RENEWED calls have been made for protected status for Waterford’s famous Bilberry goat herd, following the publication of a DNA report on Irish goat breeds.
Members of the Bilberry Goats Heritage Trust are calling for protected status for the herd and have expressed concerns over the future of the goats in Waterford.
“They are a unique herd and they need to be protected,” said a member of the Bilberry Goats Heritage Trust.
As reported in The Munster Express last year, concerns have been expressed over alleged attempts to privatise the Bilberry Goat Herd.
The famous goats have been looked after by the Bilberry Goat Heritage Trust for many years on their habitat in Bilberry.
The Trust, which is against the possession of the herd for commercial use, claims that the herd now faces extinction unless protected status is obtained.
They are being supported by Cllr John Hearne (SF) who has already called on Waterford City & County Council to seek protected status for the goats.
“Everyone in Waterford would love to see protected status for the Bilberry goats,” said Cllr Hearne who is Chairman of the Environment SPC.
“If we found a fossil we would put it on display and use it to attract visitors. But these goats are part of our living heritage so they need to be promoted and protected.”
Cllr Hearne highlighted the association between the Manx cat and the Isle of Man.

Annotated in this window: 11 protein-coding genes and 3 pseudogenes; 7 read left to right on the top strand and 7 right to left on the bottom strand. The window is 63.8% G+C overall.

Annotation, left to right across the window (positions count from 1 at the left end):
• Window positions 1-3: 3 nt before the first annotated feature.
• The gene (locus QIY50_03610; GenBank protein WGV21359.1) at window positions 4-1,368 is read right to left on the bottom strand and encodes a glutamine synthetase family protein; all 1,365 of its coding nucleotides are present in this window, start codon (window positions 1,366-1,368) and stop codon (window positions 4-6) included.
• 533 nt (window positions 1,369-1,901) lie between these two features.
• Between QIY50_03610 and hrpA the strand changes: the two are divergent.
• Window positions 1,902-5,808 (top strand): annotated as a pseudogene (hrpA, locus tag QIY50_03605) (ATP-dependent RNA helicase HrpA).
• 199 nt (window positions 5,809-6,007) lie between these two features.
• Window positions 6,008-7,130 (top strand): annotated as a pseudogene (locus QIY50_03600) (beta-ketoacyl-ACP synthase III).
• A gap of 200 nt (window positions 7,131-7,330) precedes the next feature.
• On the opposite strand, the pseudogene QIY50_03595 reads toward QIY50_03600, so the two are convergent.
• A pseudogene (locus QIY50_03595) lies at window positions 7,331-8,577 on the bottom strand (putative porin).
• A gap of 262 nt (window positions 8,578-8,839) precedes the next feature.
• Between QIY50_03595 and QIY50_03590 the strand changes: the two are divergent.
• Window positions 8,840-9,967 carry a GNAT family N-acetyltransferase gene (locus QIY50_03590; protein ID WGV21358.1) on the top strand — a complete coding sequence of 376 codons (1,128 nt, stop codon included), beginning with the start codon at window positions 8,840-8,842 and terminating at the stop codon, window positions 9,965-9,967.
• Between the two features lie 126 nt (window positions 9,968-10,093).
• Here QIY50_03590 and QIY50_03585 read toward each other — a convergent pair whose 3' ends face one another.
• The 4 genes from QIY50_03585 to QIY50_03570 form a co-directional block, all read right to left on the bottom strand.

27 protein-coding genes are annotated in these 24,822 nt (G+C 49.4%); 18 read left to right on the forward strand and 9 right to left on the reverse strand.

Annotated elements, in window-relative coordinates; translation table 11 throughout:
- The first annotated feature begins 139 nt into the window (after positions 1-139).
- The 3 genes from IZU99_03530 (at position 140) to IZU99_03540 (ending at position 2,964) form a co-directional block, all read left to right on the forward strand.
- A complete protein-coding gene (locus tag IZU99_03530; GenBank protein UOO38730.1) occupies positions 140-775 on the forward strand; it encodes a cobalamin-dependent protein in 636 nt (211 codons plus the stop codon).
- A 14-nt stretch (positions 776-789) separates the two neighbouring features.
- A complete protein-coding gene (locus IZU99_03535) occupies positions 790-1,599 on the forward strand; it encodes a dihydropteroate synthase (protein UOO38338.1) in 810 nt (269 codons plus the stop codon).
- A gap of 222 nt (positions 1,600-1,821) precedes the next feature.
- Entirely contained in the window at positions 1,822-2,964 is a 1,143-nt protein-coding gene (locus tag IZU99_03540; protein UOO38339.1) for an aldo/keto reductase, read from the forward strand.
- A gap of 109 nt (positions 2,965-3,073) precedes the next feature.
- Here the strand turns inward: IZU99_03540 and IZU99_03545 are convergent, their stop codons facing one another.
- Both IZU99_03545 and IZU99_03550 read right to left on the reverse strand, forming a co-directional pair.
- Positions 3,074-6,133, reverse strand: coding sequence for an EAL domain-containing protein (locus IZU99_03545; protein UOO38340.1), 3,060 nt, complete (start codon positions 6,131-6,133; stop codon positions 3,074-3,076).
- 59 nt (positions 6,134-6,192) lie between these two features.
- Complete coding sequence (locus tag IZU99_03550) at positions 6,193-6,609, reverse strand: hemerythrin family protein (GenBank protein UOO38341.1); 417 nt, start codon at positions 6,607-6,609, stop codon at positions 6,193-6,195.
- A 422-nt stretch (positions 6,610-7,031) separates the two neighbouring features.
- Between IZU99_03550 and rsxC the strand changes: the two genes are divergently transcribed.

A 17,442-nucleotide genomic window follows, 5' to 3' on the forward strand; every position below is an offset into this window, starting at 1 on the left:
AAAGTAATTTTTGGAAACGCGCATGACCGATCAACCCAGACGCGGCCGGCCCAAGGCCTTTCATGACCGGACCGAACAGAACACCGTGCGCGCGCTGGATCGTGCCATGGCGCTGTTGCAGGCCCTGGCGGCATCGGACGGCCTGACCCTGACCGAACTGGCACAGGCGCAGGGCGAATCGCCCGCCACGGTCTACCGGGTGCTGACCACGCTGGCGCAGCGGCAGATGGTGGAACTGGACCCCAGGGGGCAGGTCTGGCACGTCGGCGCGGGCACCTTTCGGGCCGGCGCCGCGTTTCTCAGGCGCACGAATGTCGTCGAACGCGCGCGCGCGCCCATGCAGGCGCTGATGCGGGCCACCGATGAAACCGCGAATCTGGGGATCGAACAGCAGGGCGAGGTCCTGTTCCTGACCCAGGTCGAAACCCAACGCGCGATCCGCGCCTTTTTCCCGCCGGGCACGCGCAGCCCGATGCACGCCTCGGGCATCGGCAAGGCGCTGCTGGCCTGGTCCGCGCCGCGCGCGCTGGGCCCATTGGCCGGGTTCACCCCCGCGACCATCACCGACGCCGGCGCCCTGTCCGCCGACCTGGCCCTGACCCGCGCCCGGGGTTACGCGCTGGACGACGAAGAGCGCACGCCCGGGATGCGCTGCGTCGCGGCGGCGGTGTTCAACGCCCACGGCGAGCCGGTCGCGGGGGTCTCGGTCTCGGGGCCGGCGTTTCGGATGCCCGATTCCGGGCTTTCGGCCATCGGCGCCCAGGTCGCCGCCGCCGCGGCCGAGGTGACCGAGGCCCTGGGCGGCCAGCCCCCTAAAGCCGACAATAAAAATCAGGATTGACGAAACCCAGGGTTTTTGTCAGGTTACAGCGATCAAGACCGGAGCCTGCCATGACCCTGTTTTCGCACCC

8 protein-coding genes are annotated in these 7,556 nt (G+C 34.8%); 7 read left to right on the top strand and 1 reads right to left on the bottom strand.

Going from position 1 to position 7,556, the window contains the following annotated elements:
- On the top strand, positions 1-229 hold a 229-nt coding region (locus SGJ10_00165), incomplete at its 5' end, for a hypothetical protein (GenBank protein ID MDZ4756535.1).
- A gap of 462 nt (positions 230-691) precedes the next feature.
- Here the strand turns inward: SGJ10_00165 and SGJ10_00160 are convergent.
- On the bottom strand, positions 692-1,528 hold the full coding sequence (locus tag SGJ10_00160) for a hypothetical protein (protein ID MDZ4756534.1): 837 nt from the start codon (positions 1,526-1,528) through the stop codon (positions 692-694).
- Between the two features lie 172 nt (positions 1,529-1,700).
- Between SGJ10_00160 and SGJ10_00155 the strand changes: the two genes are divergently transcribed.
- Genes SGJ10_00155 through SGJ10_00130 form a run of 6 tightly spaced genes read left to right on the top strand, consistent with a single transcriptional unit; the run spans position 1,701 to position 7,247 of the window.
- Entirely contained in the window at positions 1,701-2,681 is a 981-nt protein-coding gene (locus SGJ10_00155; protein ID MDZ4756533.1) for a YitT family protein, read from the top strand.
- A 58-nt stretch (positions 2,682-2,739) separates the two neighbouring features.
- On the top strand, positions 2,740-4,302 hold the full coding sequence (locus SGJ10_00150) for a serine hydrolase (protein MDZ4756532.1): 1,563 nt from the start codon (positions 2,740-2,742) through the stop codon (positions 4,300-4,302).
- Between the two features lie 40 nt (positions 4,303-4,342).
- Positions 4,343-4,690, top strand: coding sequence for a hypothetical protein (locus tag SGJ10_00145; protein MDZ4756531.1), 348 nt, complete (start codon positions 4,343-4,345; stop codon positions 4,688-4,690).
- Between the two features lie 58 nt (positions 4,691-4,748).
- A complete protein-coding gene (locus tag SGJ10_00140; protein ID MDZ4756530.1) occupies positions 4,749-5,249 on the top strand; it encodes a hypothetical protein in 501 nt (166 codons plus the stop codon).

Members of the Trust say that an extensive report on Ireland’s goat breeds, which was recently completed by Weatherbys Ireland and a student from University College Dublin (UCD), backs up their calls for protected status.
The DNA Research Report was funded by the Department of Agriculture.
“The report further highlights that the Bilberry Goat Herd is unique,” said a member of the Trust.
The Bilberry herd almost vanished in 2000 due to a number of factors including poaching, theft and neglect.
The goats, from the Landrace breed, are said to be descendants of animals which arrived in Waterford in the 1700s – possibly on board trading ships or with the Huguenots who were fleeing France.
The Bilberry area contains unique minerals which helps sustain the herd.
A protest was held last winter by members of the Bilberry Goats Heritage Trust along with their supporters to highlight the current situation and the need to protect the goats.
Members of the Trust aim to continue their efforts to seek protected status for the famous herd.
“The Trust need protection status for the Bilberry goats for the people of Waterford and for generations to come,” said a spokesperson.